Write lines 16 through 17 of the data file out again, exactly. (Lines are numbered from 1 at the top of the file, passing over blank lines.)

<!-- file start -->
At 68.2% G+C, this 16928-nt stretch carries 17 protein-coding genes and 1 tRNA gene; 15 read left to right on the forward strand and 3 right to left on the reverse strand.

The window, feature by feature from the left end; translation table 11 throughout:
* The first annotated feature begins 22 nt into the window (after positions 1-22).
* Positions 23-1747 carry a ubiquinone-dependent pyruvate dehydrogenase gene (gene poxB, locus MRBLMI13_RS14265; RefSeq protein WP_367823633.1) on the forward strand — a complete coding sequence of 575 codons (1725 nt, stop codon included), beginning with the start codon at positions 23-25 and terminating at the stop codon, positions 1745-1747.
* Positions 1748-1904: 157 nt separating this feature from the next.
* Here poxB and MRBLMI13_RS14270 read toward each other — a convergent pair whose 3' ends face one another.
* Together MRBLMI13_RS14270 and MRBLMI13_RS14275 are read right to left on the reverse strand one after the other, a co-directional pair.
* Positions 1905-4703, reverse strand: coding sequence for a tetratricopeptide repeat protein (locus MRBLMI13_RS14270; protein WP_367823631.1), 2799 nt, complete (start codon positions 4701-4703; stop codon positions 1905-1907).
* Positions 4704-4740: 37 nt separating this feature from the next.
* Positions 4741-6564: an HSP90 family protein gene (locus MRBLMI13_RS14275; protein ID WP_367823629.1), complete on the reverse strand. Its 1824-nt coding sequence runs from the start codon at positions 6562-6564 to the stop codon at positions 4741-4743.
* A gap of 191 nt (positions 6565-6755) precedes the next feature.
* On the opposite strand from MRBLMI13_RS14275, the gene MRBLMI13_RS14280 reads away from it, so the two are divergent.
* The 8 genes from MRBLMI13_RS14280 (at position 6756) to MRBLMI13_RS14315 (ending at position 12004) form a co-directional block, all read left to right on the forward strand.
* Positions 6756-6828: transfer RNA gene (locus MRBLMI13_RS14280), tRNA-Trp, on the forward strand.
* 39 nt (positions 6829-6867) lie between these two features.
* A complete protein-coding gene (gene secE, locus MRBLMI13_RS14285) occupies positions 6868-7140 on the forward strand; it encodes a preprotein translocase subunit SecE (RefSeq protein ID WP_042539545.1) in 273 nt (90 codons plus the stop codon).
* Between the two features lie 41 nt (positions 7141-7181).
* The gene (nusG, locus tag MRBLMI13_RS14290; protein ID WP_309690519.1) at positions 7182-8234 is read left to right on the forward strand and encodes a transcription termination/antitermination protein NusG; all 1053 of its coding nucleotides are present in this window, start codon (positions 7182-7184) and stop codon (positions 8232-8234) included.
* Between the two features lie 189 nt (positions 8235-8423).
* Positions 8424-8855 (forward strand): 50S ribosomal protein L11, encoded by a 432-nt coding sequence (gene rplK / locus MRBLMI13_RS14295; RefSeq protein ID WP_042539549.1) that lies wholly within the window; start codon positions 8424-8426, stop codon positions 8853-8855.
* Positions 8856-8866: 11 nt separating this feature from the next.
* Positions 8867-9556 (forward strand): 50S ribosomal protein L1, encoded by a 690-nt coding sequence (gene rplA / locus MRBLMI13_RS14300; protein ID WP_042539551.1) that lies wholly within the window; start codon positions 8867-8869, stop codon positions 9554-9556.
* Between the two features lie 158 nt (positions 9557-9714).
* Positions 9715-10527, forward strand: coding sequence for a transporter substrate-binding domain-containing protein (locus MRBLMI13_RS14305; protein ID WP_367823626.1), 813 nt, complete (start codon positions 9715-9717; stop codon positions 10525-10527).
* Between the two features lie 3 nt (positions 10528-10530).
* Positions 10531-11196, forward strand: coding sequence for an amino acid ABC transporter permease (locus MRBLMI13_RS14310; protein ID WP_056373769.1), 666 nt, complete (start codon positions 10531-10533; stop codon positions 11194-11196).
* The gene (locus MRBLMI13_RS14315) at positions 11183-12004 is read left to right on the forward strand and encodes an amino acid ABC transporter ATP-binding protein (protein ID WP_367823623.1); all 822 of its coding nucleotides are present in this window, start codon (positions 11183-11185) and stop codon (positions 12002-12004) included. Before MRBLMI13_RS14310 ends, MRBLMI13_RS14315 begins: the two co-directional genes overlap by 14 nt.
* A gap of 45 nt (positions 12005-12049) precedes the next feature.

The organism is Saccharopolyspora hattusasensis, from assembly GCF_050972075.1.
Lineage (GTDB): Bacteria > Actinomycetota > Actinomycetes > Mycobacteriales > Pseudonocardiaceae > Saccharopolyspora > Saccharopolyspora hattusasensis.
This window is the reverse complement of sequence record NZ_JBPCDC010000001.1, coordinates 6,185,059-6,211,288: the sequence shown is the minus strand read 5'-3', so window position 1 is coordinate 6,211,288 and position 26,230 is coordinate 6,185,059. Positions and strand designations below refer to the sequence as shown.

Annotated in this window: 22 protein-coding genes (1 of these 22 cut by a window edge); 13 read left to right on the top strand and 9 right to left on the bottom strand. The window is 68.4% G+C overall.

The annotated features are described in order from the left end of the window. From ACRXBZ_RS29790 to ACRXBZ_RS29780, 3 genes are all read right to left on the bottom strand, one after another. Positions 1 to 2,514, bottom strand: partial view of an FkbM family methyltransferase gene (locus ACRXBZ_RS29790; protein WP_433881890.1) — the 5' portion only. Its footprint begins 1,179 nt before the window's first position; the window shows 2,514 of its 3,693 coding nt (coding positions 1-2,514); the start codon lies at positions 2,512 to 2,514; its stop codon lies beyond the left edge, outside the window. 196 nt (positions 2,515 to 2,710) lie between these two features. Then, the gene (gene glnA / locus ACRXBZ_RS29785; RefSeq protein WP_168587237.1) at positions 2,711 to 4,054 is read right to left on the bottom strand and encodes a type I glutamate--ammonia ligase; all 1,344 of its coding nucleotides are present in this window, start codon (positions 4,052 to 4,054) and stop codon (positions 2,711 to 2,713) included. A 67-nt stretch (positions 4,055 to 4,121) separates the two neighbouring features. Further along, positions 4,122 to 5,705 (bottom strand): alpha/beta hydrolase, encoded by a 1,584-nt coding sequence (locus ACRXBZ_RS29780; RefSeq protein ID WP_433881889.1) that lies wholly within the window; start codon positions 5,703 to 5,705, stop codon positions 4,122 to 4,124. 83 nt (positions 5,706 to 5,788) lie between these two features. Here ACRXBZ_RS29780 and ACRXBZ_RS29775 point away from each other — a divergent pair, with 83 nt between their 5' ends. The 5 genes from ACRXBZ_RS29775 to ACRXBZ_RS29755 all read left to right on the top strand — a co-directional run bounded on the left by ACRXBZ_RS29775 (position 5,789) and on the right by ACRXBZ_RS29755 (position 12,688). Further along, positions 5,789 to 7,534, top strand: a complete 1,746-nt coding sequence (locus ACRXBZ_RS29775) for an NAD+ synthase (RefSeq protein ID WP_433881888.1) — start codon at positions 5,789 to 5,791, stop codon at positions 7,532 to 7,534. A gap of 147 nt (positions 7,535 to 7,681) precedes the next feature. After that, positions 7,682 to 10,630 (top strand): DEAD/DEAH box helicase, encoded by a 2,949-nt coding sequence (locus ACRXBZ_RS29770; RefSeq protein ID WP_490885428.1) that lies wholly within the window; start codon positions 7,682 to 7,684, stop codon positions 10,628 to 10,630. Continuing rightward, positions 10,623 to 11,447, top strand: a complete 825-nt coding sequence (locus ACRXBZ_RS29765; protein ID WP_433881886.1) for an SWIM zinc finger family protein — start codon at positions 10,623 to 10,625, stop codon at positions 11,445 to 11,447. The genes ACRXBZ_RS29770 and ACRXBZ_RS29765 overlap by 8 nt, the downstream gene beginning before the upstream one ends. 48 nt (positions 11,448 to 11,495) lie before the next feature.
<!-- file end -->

* A complete protein-coding gene (gene secE, locus MRBLMI13_RS14285) occupies positions 6868-7140 on the forward strand; it encodes a preprotein translocase subunit SecE (RefSeq protein ID WP_042539545.1) in 273 nt (90 codons plus the stop codon).
* Between the two features lie 41 nt (positions 7141-7181).